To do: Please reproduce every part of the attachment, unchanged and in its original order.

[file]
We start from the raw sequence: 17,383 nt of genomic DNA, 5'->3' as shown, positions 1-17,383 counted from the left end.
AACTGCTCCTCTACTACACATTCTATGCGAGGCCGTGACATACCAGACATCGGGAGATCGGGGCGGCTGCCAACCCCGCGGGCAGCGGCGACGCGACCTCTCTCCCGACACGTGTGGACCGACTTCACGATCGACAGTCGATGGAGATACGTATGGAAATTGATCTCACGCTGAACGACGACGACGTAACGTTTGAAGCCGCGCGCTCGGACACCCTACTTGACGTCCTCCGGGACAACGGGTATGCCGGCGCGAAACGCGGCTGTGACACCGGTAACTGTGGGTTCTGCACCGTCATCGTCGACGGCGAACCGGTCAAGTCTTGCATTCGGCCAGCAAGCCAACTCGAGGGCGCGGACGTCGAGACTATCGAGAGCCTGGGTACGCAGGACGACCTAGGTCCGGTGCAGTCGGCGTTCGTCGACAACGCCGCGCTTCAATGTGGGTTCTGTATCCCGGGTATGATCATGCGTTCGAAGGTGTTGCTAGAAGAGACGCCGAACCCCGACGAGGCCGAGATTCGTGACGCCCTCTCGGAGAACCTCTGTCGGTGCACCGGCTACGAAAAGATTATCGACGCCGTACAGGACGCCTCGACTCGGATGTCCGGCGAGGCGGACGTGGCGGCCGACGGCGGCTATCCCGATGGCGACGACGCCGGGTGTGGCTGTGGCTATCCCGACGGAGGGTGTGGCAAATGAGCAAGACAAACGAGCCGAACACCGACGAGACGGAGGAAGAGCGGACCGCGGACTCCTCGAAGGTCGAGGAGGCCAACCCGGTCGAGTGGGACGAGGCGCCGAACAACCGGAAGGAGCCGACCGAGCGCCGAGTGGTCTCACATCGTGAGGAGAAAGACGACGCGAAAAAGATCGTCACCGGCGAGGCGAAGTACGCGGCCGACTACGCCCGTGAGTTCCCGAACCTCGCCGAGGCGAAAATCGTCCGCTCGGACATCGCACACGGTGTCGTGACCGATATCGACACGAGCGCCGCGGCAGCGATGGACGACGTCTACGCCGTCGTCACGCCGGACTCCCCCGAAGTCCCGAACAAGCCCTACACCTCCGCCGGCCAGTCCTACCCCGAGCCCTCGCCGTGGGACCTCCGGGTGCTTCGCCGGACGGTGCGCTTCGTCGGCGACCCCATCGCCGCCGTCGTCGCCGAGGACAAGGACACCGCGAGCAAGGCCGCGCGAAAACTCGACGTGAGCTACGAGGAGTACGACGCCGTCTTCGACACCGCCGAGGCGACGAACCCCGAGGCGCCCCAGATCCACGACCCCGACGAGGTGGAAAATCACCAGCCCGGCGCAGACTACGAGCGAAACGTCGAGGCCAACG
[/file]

We start from the raw sequence: 17,383 nt of genomic DNA, 5'->3' as shown, positions 1-17,383 counted from the left end.
AACTGCTCCTCTACTACACATTCTATGCGAGGCCGTGACATACCAGACATCGGGAGATCGGGGCGGCTGCCAACCCCGCGGGCAGCGGCGACGCGACCTCTCTCCCGACACGTGTGGACCGACTTCACGATCGACAGTCGATGGAGATACGTATGGAAATTGATCTCACGCTGAACGACGACGACGTAACGTTTGAAGCCGCGCGCTCGGACACCCTACTTGACGTCCTCCGGGACAACGGGTATGCCGGCGCGAAACGCGGCTGTGACACCGGTAACTGTGGGTTCTGCACCGTCATCGTCGACGGCGAACCGGTCAAGTCTTGCATTCGGCCAGCAAGCCAACTCGAGGGCGCGGACGTCGAGACTATCGAGAGCCTGGGTACGCAGGACGACCTAGGTCCGGTGCAGTCGGCGTTCGTCGACAACGCCGCGCTTCAATGTGGGTTCTGTATCCCGGGTATGATCATGCGTTCGAAGGTGTTGCTAGAAGAGACGCCGAACCCCGACGAGGCCGAGATTCGTGACGCCCTCTCGGAGAACCTCTGTCGGTGCACCGGCTACGAAAAGATTATCGACGCCGTACAGGACGCCTCGACTCGGATGTCCGGCGAGGCGGACGTGGCGGCCGACGGCGGCTATCCCGATGGCGACGACGCCGGGTGTGGCTGTGGCTATCCCGACGGAGGGTGTGGCAAATGAGCAAGACAAACGAGCCGAACACCGACGAGACGGAGGAAGAGCGGACCGCGGACTCCTCGAAGGTCGAGGAGGCCAACCCGGTCGAGTGGGACGAGGCGCCGAACAACCGGAAGGAGCCGACCGAGCGCCGAGTGGTCTCACATCGTGAGGAGAAAGACGACGCGAAAAAGATCGTCACCGGCGAGGCGAAGTACGCGGCCGACTACGCCCGTGAGTTCCCGAACCTCGCCGAGGCGAAAATCGTCCGCTCGGACATCGCACACGGTGTCGTGACCGATATCGACACGAGCGCCGCGGCAGCGATGGACGACGTCTACGCCGTCGTCACGCCGGACTCCCCCGAAGTCCCGAACAAGCCCTACACCTCCGCCGGCCAGTCCTACCCCGAGCCCTCGCCGTGGGACCTCCGGGTGCTTCGCCGGACGGTGCGCTTCGTCGGCGACCCCATCGCCGCCGTCGTCGCCGAGGACAAGGACACCGCGAGCAAGGCCGCGCGAAAACTCGACGTGAGCTACGAGGAGTACGACGCCGTCTTCGACACCGCCGAGGCGACGAACCCCGAGGCGCCCCAGATCCACGACCCCGACGAGGTGGAAAATCACCAGCCCGGCGCAGACTACGAGCGAAACGTCGAGGCCAACG